Things are not going well for TekSavvy who are being controlled. Next, we are on to the Supreme Court’s decision in Equustek, which I am sure Steve and my mom remember. If you are not Steve or my mom, I will remind you that in Equuestek, the SCC ordered Google to globally (!) de-index websites that were selling trademark-infringing goods. The Court says Equuestek is good authority for site-blocking, but TekSavvy says Equustek is different. The Court shoots down all of TekSavvy’s arguments one by one:
TekSavvy: that was trademark, this is copyright.
Court: nah, actually, there was copyright there too.
TekSavvy: De-indexing is less intrusive than site-blocking.
Court: Maybe, but screw you, site-blocking is appropriate here.
TekSavvy: In Equustek, it took 2 years of court arguing and trying to find other ways of solving the problem before someone asked for an injunction, here it was 6 days.
Court: Meh, defendants (GoldTV) were not showing up anyway, why wait?
TekSavvy: Site-blocking is essentially a final remedy, this is only an interlocutory stage, it’s too darn much! And the dissent in Equustek agreed!
Court: Screw the dissent. It’s called a dissent for a reason.
And the Court says we’re done here, the lower court had the power to issue the order so shut up already TekSavvy. On to issue 2, er, B.
B. Freedom of Expression
Charter! Section 2b.! Freedom of expression! This should be good!
It is not good. The Court plays a nice game of gotcha with TekSavvy, saying they have no expression because they themselves say they are neutral!
I have difficulty accepting that ISPs like Teksavvy engage in any expressive activity when they provide their customers with access to certain websites. As Teksavvy itself has argued, it acts as a common carrier subject to an obligation of net neutrality. As such, it should not, and presumably does not, show any preference for one website over another based on its content. In this sense, its everyday activities in question are not expressive and therefore do not engage freedom of expression.
But what about TekSavvy’s customers whose freedoms are infringed by not being able to see the websites? Meh, the lower court really did not need to look at that:
In considering the issue of freedom of expression in the context of a particular equitable remedy, it was not necessary for the Judge to engage in a detailed Charter rights analysis separate and distinct from the balance of convenience analysis that is already to be considered. This is clear from the decision in Equustek in which the majority engaged in no such separate Charter rights analysis.
I have read this over and over and I am still not sure I get it, so I don’t expect you to either. I am not sure the analysis of Equustek at the Supreme Court really is a parallel. Here is what the SCC wrote:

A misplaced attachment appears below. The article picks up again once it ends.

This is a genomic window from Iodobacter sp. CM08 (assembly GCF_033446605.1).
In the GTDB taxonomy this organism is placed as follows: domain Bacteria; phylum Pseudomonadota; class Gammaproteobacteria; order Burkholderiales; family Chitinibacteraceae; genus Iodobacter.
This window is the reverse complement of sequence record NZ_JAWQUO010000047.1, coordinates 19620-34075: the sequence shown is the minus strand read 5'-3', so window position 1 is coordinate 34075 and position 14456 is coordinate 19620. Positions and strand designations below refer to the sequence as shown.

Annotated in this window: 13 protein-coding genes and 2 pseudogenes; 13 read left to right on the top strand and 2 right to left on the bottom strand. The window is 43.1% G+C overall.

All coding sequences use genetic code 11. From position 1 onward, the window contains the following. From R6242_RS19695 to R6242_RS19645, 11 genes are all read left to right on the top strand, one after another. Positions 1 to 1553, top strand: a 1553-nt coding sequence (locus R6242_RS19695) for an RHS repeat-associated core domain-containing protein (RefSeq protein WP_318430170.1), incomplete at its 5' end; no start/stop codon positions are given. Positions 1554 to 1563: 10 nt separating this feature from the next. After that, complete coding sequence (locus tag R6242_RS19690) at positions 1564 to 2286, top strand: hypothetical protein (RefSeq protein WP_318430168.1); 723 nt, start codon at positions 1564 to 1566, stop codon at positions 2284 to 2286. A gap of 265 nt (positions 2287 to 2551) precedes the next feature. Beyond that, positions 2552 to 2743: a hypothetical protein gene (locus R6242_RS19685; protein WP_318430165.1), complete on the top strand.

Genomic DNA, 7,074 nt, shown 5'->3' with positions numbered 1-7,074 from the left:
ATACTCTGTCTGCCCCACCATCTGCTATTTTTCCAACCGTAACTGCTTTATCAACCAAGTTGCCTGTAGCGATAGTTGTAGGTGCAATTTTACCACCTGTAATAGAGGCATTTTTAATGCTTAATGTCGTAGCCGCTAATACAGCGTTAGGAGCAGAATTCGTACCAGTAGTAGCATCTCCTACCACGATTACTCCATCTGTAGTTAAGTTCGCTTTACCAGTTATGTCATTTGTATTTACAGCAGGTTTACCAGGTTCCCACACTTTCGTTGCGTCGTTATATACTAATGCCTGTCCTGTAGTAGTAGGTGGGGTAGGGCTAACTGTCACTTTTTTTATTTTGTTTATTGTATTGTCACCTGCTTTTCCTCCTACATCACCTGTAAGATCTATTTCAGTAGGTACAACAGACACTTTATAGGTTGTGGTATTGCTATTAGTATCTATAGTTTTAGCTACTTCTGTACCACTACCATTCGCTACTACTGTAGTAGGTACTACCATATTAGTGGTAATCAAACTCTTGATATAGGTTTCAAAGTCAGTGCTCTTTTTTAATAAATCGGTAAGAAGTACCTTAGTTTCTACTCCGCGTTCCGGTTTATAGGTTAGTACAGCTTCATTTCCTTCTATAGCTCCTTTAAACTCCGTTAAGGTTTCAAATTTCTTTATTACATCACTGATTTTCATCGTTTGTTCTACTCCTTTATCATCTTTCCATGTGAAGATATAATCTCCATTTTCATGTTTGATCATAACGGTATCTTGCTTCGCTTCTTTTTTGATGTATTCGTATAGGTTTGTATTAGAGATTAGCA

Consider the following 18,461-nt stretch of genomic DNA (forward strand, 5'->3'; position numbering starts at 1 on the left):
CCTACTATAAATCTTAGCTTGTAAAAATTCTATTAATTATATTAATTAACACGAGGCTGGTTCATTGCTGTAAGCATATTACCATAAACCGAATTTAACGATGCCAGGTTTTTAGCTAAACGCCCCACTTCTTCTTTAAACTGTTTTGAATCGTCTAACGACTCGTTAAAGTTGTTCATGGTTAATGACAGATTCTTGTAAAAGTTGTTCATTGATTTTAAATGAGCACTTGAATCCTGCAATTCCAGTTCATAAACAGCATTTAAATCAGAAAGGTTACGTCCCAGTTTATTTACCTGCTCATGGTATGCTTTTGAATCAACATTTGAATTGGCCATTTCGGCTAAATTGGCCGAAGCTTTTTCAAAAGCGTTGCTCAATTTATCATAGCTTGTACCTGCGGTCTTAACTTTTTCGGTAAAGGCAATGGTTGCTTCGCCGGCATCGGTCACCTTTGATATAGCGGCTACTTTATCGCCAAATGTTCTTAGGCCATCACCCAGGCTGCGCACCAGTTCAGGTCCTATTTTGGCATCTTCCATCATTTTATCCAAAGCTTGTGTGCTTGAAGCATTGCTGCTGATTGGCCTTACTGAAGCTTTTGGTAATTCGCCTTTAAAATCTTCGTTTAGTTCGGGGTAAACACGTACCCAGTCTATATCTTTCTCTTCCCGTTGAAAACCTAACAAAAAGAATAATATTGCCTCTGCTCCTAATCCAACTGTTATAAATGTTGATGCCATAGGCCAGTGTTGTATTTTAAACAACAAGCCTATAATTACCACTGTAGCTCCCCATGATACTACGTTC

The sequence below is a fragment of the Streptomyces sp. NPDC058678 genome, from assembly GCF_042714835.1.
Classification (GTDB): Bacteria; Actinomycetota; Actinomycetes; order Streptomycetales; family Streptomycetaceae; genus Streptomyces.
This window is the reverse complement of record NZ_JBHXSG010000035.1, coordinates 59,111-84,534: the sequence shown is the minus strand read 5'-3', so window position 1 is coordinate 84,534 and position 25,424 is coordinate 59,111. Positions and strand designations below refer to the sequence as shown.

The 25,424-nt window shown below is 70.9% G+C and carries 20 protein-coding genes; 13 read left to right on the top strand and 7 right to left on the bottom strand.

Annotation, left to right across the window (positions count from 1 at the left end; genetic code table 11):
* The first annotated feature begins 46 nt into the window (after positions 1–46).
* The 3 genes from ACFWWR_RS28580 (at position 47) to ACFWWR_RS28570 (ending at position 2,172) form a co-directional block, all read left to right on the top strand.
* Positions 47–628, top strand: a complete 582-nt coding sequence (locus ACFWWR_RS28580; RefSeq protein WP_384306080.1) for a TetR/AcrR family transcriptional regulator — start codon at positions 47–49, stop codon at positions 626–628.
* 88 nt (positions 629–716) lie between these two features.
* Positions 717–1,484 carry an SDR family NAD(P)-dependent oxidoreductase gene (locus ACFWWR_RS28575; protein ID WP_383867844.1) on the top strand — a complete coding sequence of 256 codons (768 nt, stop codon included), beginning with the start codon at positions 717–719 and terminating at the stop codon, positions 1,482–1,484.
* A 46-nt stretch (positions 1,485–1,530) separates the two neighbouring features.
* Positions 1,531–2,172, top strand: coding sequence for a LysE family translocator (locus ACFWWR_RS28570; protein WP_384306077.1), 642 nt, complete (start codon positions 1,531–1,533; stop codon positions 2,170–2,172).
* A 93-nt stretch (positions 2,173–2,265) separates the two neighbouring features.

This is not an order to remove speech that, on its face, engages freedom of expression values, it is an order to de-index websites that are in violation of several court orders. We have not, to date, accepted that freedom of expression requires the facilitation of the unlawful sale of goods. (para. 48)
Here, there is no “violation of several court orders”. Here, there is no “unlawful sale of goods”. Moving on…
C. Whether the Order was just and equitable
We are back to the test that the lower judge used. There are four elements, and now they are numbered at least:
(1) Strong prima facie case
There was one! The lower judge said so!
(2) Irreparable Harm
Just know Judge Locke says “he disagree(s) with Teksavvy on all of these arguments”.
(3) Balance of convenience
Here, TekSavvy argued that the lower court judge spent way too much time relying on the UK case that I said above “should not have applied”. Judge Locke disagrees. He writes that “I am not convinced that the Judge made a palpable and overriding error in his analysis”. Note he did not say “error”, but “palpable and overriding error”, so as to meet the standard for review as mentioned above. There may still have been error! It’s quality hair-splitting, but that’s what judges do.
(4) Conclusion on whether the Order was just and equitable
And the big finish:
Having found no error in the Judge’s conclusion that the Federal Court has the power to grant a site-blocking order, and having likewise found no error in his analysis of the applicable legal test, I conclude that this Court should not interfere with the Judge’s decision.
Superterriffic happy hour analysis time
Look, I think the Court was right here in the sense that they did not find enough error in the lower court’s decision to overturn it. I am still not convinced that the dismissal of the freedom of expression argument so easily was warranted. I expect that will be a big basis of TekSavvy’s argument in front of the Supreme Court, presuming they go there. They are currently kind of busy fighting for lower internet rates. But that will be the subject of another post in a month that starts with J. Oh and I will get to Bill C-10 maybe too I guess. Man I am am behind.